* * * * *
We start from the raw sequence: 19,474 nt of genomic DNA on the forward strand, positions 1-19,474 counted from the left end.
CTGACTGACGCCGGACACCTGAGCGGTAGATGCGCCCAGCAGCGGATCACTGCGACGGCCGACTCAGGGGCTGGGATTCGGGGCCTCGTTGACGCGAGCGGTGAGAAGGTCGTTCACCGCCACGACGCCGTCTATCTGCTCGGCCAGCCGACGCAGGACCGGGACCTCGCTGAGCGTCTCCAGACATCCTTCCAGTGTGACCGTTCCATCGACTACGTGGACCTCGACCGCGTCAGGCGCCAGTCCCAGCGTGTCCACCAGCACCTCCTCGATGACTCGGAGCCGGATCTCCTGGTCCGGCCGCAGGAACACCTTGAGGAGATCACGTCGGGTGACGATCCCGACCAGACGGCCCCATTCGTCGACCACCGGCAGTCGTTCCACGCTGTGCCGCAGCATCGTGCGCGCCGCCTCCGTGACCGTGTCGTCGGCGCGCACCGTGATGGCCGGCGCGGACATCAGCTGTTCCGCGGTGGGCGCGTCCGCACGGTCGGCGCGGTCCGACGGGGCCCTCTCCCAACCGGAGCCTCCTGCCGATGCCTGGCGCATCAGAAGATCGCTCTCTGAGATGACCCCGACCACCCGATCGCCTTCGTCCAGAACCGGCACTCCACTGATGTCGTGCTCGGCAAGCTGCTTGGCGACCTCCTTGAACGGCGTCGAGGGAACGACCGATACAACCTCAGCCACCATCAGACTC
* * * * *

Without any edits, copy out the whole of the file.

We start from the raw sequence: 19,474 nt of genomic DNA on the forward strand, positions 1-19,474 counted from the left end.
CTGACTGACGCCGGACACCTGAGCGGTAGATGCGCCCAGCAGCGGATCACTGCGACGGCCGACTCAGGGGCTGGGATTCGGGGCCTCGTTGACGCGAGCGGTGAGAAGGTCGTTCACCGCCACGACGCCGTCTATCTGCTCGGCCAGCCGACGCAGGACCGGGACCTCGCTGAGCGTCTCCAGACATCCTTCCAGTGTGACCGTTCCATCGACTACGTGGACCTCGACCGCGTCAGGCGCCAGTCCCAGCGTGTCCACCAGCACCTCCTCGATGACTCGGAGCCGGATCTCCTGGTCCGGCCGCAGGAACACCTTGAGGAGATCACGTCGGGTGACGATCCCGACCAGACGGCCCCATTCGTCGACCACCGGCAGTCGTTCCACGCTGTGCCGCAGCATCGTGCGCGCCGCCTCCGTGACCGTGTCGTCGGCGCGCACCGTGATGGCCGGCGCGGACATCAGCTGTTCCGCGGTGGGCGCGTCCGCACGGTCGGCGCGGTCCGACGGGGCCCTCTCCCAACCGGAGCCTCCTGCCGATGCCTGGCGCATCAGAAGATCGCTCTCTGAGATGACCCCGACCACCCGATCGCCTTCGTCCAGAACCGGCACTCCACTGATGTCGTGCTCGGCAAGCTGCTTGGCGACCTCCTTGAACGGCGTCGAGGGAACGACCGATACAACCTCAGCCACCATCAGACTC